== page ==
Federal regulators: Living wills submitted by 5 big banks ‘not credible’

Printed from: https://newbostonpost.com/2016/04/21/federal-regulators-living-wills-submitted-by-5-big-banks-not-credible/

(CNSNews.com) – Banking regulators at the Federal Reserve and the Federal Deposit Insurance Corporation (FDIC) warned five of the nation’s eight largest banks last week that their “living wills” are “not credible.”

A “living will” – a bank’s plan to wind down its affairs in an orderly fashion in case it fails – is required by law under Section 165(d) of the 2010 Dodd-Frank Wall Street Reform and Consumer Protection Act.

“For five firms – Bank of America, Bank of New York Mellon, JP Morgan Chase (JPMC), State Street, and Wells Fargo – the agencies have jointly determined that the plans are not credible or would not facilitate an orderly resolution under bankruptcy,” FDIC chairman Martin Gruenberg said in anApril 13 statement.

“The actions the FDIC and the Federal Reserve are announcing today are a significant step forward in the use of the living will authority to require systematically important financial institutions to demonstrate they can fail in an orderly way under bankruptcy at no cost to taxpayers,” Gruenberg added.

All five banks, which were bailed out by the U.S. Treasury during the 2008 financial crisis, are listed on the Financial Stability Board’s 2015 list of “global systemically important banks (GSIBs).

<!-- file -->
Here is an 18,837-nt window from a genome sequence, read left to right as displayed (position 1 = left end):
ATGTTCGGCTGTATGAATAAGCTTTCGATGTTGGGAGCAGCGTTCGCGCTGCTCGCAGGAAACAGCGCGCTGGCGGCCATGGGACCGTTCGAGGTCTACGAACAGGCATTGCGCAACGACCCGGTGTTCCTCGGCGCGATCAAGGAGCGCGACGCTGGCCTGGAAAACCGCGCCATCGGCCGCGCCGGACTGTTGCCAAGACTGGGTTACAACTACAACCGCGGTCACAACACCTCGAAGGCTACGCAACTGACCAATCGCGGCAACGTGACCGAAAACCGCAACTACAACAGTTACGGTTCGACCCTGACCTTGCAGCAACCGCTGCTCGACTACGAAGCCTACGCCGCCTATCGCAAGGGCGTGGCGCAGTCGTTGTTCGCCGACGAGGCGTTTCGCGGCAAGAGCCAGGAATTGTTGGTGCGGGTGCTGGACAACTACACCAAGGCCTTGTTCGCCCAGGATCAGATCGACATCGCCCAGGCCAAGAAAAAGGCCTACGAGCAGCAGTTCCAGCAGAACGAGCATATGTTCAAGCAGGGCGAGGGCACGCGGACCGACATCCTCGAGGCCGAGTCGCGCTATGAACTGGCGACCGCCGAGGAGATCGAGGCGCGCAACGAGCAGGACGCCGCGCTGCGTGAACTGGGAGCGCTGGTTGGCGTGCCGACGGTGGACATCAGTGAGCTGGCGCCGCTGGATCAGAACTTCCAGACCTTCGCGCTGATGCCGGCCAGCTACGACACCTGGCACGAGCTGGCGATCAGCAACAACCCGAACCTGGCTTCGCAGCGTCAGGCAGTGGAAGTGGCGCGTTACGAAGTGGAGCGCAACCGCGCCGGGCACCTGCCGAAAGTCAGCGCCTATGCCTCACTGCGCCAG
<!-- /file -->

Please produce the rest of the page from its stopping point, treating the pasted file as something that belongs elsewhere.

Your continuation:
The five banks were given an October 1 deadline to address the shortcomings identified in their living wills or be subject to “more stringent capital, leverage, or liquidity requirements, as well as restrictions on growth, activities, or operations of the firm, or its subsidiaries,” according to anApril 13 press release by the Federal Reserve’s Board of Governors.

In its April 12 letter to JPMC president Jamie Dimon, Robert deV. Frierson, secretary of the Board of Governors of the Federal Reserve System, and FDIC executive secretary Robert Feldman warned the head of the nation’s largest bank that if the deficiencies they identified are not corrected, they “could pose serious adverse effects to the financial stability of the United States.”

“How could one bank, even one as big and global as JPMorgan Chase, bring down the whole financial stability of the United States? Because, as the U.S. Treasury’s Office of Financial Research (OFR) has explained in detail and plotted in pictures, five big banks in the U.S. have high contagion risk to each other,” Pam and Russ Martens wrote in Wall Street on Parade.

“Which bank poses the highest contagion risk? JPMorgan Chase.”

“The goal to end too big to fail and protect the American taxpayer by ending bailouts remains just that: only a goal,” FDIC vice chairman Thomas Hoenig acknowledged in a statement he made at the agency’s April 13 board meeting.

Hoenig pointed out that the GSIBs “control assets equivalent to 60 percent of GDP,” and that the value of their derivatives “was approximately $50 trillion at yearend 2015, about a 30 percent increase over their level at the start of the [2008] crisis….

“If one highly leveraged GSIB were to fail, other also highly leveraged GSIBs immediately would become suspect in their ability to withstand the shock,” he warned. “Too easily one failure could become a systemic crisis.”

— Written by Barbara Hollingsworth